Purpose, Pressures, and Possibilities: Conversations About Teacher Professional Norms in the Global South

To explore the complex norms that influence the teaching profession in the Global South, this book brings together 14 interviews with 28 interlocutors who have wide-ranging expertise, alongside three discussant-style essays.


Image of Yue-Yi Hwa

Yue-Yi Hwa

RISE Directorate

Blavatnik School of Government, University of Oxford

Table of Contents

Foreword (Lant Pritchett)

Chapter 1: Introduction: The struggle to profess purpose amid competing pressures from selves, situations, standards, and society (Yue-Yi Hwa)

Chapter 2: On autonomy, equity, democracy, and building a granular understanding of teachers’ experiences (Verónica Cabezas & Jessica Holloway)

Chapter 3: On individual agency, societal norms, contradictions, and teachers’ thought processes (Joan DeJaeghere & Shwetlena Sabarwal)

Chapter 4: On motivation, management, measurement, and the invisible thread between student and teacher (Dan Honig & Sharath Jeevan)

Chapter 5: On informal norms, school culture, and why we need to change mindsets (including our own) (Margarita Gómez & Wendy Kopp)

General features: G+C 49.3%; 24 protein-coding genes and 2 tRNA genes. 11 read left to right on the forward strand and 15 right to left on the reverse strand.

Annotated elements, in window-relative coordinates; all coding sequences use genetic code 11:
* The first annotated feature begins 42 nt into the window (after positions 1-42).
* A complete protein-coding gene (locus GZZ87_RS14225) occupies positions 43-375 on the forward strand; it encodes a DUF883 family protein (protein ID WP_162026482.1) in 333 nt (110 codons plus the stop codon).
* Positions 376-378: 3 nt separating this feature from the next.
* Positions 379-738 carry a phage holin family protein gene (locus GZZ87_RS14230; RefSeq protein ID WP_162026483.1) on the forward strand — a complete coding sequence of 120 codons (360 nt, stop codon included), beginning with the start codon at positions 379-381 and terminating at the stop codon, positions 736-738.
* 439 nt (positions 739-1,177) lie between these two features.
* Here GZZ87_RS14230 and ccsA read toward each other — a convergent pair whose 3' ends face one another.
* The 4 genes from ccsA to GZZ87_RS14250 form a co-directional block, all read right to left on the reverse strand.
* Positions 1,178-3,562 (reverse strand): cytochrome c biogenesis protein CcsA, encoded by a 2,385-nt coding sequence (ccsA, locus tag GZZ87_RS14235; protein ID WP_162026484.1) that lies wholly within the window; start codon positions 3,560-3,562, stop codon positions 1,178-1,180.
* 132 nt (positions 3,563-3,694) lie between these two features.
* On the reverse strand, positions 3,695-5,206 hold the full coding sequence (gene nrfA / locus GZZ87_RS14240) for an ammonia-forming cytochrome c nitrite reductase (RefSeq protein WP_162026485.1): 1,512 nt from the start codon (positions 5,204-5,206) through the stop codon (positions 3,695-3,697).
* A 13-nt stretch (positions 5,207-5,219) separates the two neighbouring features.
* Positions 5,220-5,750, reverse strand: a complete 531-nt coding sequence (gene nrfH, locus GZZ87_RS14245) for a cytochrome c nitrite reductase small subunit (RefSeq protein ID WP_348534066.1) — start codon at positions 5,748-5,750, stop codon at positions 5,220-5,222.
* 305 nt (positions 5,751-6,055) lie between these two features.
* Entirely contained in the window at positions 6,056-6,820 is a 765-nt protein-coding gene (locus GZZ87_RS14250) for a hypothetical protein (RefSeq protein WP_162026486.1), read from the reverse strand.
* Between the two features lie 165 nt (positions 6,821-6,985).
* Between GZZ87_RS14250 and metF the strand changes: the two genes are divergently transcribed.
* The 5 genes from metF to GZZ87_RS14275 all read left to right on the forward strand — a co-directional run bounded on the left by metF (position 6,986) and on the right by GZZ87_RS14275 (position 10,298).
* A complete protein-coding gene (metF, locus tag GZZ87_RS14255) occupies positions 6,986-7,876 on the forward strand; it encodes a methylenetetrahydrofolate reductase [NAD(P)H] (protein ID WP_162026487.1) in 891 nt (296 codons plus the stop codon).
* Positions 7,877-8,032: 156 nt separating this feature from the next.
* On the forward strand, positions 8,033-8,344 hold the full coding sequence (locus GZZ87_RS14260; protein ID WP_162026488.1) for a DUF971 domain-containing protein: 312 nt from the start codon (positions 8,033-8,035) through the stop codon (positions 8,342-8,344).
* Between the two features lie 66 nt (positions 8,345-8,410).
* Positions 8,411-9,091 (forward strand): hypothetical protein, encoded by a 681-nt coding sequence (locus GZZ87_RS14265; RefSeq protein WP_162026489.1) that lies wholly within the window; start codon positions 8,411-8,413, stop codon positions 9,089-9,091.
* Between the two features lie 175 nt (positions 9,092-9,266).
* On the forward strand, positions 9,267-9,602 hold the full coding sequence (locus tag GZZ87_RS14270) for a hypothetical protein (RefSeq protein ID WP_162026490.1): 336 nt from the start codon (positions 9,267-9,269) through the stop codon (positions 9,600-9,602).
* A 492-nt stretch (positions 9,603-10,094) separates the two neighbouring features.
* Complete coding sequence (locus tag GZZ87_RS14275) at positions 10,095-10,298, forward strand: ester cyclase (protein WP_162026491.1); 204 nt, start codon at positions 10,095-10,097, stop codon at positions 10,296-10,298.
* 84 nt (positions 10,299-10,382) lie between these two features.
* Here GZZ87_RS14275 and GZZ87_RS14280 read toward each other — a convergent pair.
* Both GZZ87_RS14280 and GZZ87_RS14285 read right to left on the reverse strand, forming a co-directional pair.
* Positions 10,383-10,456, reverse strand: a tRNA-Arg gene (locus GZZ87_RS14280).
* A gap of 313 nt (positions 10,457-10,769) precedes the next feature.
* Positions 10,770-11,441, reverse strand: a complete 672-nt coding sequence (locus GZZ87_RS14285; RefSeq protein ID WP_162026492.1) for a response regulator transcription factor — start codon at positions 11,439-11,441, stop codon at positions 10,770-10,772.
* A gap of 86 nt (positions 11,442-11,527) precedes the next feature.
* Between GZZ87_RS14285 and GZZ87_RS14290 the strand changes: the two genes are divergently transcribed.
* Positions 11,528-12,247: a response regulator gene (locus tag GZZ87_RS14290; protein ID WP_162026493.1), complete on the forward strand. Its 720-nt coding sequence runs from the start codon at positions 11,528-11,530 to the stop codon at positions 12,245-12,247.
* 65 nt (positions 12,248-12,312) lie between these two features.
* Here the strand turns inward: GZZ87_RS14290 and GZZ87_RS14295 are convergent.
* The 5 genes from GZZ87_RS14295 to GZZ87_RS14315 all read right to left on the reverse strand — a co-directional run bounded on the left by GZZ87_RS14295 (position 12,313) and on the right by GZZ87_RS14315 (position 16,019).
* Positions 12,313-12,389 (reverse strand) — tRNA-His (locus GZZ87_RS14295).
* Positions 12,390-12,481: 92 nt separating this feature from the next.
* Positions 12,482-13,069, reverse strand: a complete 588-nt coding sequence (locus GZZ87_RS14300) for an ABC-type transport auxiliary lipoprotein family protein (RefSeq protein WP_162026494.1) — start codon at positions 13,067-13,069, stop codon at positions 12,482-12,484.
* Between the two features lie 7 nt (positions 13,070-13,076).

Chapter 6: On unrealistic curricula, improving teaching amid resource constraints, and the sweet spot between autonomy and support (Lucy Crehan & Katlego Sengadi)

Chapter 7: On respect, recruitment, unrealistic expectations, and treating teaching as a specialised profession (Belay Hagos Hailu & Shintia Revina)

Chapter 8: On competing value systems, socioeconomic challenges, and what it means to be a good teacher (Yamini Aiyar & Soufia Anis Siddiqi)

Chapter 9: On culture, politics, religion, and top-down influences on educational priorities (Masooda Bano & Ying-yi Hong)

Chapter 10: On varied perceptions, gradual change, and how norms are nested in different levels of the system (Melanie Ehren & Michael Woolcock)

Chapter 11: On accountability, teacher professional development, and the value and challenge of strengthening professional norms (David Evans & Maria Teresa Tatto)

Chapter 12: On socialisation, standards, support, and changes in the status and scale of the teaching profession (Kwame Akyeampong & Luis Crouch)

Chapter 13: On re-professionalisation, collaboration, teacher voice, and balancing accountability and support (Barbara Tournier & Juliet Wajega)